BB Cyber Heist
Finance Minister seeks Fed’s help to sue RCBC
Published : Thursday, 6 December, 2018 at 12:00 AM Count : 369
Finance Minister AMA Muhith on Wednesday sought help from US-Fed to sue Philippines Rizal Commercial Banking Corporation (RCBC) aiming to recover the stolen money of the Bangladesh Bank (BB).
The minister told this on Wednesday while speaking with journalist after a meeting with cabinet purchase committee in his ministry. He said, "We have already talked to officials in the Fed that how can we sue the RCBC as our time for suing is running out." He said the government is already working hard to sue within January 15 of the year 2019. In this regard when contacted with a senior BB official said, "Our main goal is to sue RCBC and once it is done all the relevant matters will come out." He said it is a lengthy process and can't be do it overnight and added that are not suing the US Fed.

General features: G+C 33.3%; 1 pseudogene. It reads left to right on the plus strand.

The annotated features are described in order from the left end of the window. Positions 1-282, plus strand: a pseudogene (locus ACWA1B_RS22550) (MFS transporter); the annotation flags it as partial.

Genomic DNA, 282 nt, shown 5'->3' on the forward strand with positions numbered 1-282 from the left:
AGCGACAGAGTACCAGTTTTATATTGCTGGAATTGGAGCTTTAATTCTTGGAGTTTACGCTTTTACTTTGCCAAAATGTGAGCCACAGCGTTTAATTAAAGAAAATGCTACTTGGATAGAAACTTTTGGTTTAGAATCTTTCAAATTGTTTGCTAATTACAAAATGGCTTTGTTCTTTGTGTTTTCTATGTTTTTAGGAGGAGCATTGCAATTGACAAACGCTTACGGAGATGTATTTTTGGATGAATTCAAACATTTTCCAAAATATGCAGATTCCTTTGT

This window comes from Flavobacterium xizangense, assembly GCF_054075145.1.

Hackers pulled off one of the biggest cyber heists in history when they stole $81 million from Bangladesh Bank's account with the Federal Reserve Bank of New York in February 2016.
Bangladesh Bank's Accounts and Budgeting Division Joint Director Jubaer Bin Huda filed a case with Motijheel police on March 15 that year over the heist. The court ordered Criminal Investigation Department to investigate the case and file a report. The heist took place in February 2016, when thirty-five fraudulent instructions to withdraw close to US $1 billion from the account of Bangladesh Bank held at the Federal Reserve Bank of New York were issued via the SWIFT network.
Five of the thirty-five fraudulent transfer instructions issued by security hackers, worth US $101 million, succeeded with $20 million traced to Sri Lanka and $81 million traced to the Philippines.
Most of the money transferred to the Philippines went to four personal accounts, held by single individuals, and not to companies or corporations. The Federal Reserve Bank of New York blocked the remaining thirty transactions, amounting to US $850 million, due to suspicions raised by a misspelled instruction. All the money transferred to Sri Lanka has since been recovered. However, as of 2018 only around $18 million of the $81 million transferred to the Philippines has been recovered.
Bangladesh is trying hard to recover rest of the stolen money.